We produce our Cue Cartridges in-house, including critical enzymes, antibodies, and primers for the test cartridges. We have complete production oversight and quality control over finished products and insulation from global fluctuations in supply chain and costs. We achieve this by manufacturing all of our Cue Cartridges in our state-of-the-art facilities in San Diego, California using our modular, scalable production pods. Our fully automated production pods build raw components into fully assembled, packaged cartridges.

Our Cue Readers are manufactured by our partners. Our Cue Wands are manufactured by us or our partners. For our Cue Readers and Cue Wands, we own and control all of the intellectual property developed by us and rely on multiple suppliers.

Intellectual Property

Our commercial success depends in part on our ability to obtain and maintain patent and other proprietary protection for our commercially important technology, inventions and know-how, including our Cue Reader, our Cue Cartridge, and our Cue Wand; to defend and enforce our patents; to operate without infringing, misappropriating or violating the proprietary rights of others; and to prevent others from infringing, misappropriating or violating our proprietary rights. We rely on a combination of patent, trademark and trade secret laws, and confidentiality and invention assignment agreements to protect our intellectual property rights. We also rely on know-how and continuing technological innovation to develop and maintain our competitive position. Notwithstanding these efforts, we cannot be sure that patents will be granted with respect to any patent applications we have filed or may license or file in the future, and we cannot be sure that any patents we own or license or patents that may be licensed or granted to us in the future will not be challenged, invalidated, or circumvented or that such patents will be
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commercially useful in protecting our test kits and technology. For more information regarding the risks related to our intellectual property, see “Risk Factors—Risks Related to Our Intellectual Property.”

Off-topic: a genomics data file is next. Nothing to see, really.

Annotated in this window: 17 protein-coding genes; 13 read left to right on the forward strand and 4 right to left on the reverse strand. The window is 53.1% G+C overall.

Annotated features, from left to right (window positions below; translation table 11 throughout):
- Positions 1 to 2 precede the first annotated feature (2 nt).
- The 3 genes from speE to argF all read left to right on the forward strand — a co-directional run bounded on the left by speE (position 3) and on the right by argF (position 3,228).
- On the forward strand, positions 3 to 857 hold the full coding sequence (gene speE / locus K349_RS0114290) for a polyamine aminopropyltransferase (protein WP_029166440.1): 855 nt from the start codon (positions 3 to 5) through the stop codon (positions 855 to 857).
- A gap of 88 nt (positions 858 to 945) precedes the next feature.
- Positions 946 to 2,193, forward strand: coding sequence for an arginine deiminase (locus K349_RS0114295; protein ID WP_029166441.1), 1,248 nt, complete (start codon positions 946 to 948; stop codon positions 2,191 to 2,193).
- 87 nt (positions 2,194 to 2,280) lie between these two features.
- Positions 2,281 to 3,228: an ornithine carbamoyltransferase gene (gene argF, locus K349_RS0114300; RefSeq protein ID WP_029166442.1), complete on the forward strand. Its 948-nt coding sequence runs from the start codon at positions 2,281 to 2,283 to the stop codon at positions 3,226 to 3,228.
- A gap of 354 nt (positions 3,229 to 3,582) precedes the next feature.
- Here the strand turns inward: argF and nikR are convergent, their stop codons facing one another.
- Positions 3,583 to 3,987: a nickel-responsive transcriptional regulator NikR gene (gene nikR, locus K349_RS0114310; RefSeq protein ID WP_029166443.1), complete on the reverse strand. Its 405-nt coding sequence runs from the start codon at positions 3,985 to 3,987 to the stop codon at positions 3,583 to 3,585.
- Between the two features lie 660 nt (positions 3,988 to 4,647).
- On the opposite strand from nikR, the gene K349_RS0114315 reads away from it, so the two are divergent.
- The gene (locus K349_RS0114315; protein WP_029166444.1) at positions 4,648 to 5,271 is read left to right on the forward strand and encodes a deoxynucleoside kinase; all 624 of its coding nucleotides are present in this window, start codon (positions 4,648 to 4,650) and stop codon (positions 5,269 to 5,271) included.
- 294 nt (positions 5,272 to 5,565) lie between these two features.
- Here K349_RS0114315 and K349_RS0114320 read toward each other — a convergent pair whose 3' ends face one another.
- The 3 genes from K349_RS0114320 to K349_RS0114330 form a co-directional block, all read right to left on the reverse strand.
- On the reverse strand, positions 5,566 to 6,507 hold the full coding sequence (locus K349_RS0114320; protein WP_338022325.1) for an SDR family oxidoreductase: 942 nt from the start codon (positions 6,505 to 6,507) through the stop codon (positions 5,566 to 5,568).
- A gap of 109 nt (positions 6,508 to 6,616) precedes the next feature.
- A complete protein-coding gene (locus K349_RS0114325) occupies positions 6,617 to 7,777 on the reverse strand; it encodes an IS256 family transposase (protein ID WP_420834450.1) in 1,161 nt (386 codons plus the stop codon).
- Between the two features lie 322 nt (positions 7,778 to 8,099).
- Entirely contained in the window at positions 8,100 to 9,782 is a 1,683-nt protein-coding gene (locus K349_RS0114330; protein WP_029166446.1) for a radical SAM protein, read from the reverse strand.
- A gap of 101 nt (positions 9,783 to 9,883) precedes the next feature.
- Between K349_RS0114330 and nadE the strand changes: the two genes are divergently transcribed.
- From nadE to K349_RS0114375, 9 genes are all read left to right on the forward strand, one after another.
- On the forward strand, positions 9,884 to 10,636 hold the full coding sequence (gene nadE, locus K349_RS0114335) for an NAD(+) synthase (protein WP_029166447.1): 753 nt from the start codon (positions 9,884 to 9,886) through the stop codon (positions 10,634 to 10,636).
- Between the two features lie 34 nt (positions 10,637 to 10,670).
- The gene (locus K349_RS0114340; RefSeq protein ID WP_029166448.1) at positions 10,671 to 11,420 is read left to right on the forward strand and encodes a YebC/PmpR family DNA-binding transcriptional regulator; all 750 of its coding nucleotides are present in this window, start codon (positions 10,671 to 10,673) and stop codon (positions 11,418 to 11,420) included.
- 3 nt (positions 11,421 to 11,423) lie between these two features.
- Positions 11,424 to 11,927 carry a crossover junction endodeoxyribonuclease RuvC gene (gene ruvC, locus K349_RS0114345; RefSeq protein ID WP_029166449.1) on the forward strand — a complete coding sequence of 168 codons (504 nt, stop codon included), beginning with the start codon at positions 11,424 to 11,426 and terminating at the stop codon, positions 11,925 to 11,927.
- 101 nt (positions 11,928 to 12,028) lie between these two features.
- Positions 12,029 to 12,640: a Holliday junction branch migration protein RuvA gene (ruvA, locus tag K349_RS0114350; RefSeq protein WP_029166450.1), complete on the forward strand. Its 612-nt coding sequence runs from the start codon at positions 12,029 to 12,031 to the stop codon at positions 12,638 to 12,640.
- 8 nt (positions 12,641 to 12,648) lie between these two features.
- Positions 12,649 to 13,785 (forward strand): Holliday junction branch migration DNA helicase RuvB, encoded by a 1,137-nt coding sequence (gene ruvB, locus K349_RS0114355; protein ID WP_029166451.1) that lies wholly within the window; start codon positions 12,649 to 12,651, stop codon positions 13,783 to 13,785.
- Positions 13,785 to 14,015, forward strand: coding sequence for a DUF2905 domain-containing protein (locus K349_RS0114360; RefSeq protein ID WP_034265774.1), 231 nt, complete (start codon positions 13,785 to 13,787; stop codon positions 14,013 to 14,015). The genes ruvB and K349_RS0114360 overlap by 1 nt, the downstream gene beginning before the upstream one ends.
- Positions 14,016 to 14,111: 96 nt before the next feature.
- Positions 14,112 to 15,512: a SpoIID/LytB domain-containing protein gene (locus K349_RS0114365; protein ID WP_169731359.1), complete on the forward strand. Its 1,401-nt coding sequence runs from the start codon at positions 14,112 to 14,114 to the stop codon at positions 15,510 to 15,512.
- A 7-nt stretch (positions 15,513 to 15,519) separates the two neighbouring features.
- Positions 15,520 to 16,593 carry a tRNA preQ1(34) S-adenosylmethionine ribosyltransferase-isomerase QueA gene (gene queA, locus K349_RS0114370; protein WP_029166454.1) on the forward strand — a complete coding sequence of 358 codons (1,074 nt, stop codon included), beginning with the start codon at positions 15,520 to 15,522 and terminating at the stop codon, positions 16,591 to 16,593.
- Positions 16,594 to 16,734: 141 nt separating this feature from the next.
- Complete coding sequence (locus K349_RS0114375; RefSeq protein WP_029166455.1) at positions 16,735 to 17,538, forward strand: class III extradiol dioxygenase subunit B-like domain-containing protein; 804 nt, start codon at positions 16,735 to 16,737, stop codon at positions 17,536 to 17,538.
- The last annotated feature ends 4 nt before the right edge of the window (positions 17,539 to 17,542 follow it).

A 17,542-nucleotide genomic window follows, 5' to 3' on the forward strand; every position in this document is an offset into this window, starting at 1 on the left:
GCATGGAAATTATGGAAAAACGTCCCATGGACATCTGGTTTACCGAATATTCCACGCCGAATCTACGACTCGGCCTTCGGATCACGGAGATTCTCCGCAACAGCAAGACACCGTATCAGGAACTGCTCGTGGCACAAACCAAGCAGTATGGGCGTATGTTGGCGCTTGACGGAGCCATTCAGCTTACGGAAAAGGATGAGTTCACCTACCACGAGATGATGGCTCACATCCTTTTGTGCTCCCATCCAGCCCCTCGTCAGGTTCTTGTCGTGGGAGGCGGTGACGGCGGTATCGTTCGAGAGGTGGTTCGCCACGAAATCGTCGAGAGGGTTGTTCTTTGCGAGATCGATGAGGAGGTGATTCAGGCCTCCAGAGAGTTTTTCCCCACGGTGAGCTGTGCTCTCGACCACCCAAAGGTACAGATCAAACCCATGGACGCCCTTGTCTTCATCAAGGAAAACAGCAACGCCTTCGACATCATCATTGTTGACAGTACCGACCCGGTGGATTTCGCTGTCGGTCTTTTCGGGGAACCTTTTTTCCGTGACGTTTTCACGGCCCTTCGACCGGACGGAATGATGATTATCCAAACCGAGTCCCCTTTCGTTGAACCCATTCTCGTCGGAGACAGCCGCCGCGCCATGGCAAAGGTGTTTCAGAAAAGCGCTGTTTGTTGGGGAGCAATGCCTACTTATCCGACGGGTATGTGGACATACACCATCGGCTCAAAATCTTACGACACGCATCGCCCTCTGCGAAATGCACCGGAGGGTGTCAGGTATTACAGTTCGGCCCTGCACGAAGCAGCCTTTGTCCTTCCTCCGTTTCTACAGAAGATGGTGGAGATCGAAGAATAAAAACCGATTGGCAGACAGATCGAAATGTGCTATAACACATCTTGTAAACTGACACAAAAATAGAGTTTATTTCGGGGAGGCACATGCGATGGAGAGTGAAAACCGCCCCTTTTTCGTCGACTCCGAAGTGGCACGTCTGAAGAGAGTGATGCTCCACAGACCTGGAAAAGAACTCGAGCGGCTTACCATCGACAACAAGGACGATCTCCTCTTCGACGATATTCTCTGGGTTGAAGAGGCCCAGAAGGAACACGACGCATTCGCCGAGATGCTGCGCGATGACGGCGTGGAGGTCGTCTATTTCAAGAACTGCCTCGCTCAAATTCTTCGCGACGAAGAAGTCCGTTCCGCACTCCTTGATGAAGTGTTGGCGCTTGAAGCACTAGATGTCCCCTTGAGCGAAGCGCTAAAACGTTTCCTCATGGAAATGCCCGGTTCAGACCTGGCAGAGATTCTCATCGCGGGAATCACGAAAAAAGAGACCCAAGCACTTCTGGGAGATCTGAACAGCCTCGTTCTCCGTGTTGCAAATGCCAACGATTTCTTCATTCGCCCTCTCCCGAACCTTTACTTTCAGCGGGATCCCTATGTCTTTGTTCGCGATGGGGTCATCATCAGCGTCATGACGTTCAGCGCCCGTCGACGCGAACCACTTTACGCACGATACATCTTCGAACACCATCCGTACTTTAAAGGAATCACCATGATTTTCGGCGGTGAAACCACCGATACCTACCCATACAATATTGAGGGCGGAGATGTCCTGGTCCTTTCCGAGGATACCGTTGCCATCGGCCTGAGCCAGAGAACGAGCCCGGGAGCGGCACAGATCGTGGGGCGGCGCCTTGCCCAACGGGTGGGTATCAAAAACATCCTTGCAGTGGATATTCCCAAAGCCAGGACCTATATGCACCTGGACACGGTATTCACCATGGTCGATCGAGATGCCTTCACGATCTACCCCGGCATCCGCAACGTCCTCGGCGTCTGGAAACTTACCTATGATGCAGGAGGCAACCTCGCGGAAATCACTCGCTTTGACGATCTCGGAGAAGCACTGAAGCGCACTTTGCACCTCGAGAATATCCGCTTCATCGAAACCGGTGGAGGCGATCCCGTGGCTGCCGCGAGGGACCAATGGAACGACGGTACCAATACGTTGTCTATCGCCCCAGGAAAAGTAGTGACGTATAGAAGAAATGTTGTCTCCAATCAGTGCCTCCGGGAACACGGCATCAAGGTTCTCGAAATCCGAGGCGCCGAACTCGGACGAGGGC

As of December 31, 2022, we owned twenty-three (23) issued U.S. utility patents, seven (7) pending U.S. utility patent applications, fifty-two (52) issued foreign utility patents (including patents in Australia, Canada, China, Hong Kong, India, Israel, Japan, South Korea, South Africa, the United Kingdom, and various European countries), and thirty-one (31) pending foreign utility patent applications (including pending PCT applications).

In addition, we hold design patents and patent applications that cover various ornamental features of our various current and future Cue products. As of December 31, 2022, we owned ten (10) granted U.S. design patents, seven (7) pending U.S. design patent applications, forty-eight (48) granted foreign design patents and design registrations (with protection in Australia, Canada, China, Japan, the United Kingdom, and the European Union), and eighteen (18) pending foreign design applications. Our granted U.S design patents are anticipated to naturally expire between 2029 and 2037. Our foreign patents and design registrations are anticipated to naturally expire between 2024 and 2042.